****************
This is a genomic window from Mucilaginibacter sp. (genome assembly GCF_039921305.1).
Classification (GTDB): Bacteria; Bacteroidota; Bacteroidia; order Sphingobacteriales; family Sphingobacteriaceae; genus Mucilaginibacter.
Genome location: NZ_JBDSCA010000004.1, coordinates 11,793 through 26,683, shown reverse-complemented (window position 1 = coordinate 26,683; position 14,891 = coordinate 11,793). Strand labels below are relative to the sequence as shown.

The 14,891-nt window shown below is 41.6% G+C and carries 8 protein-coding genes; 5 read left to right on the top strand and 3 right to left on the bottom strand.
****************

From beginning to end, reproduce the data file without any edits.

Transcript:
This is a genomic window from Mucilaginibacter sp. (genome assembly GCF_039921305.1).
Classification (GTDB): Bacteria; Bacteroidota; Bacteroidia; order Sphingobacteriales; family Sphingobacteriaceae; genus Mucilaginibacter.
Genome location: NZ_JBDSCA010000004.1, coordinates 11,793 through 26,683, shown reverse-complemented (window position 1 = coordinate 26,683; position 14,891 = coordinate 11,793). Strand labels below are relative to the sequence as shown.

The 14,891-nt window shown below is 41.6% G+C and carries 8 protein-coding genes; 5 read left to right on the top strand and 3 right to left on the bottom strand.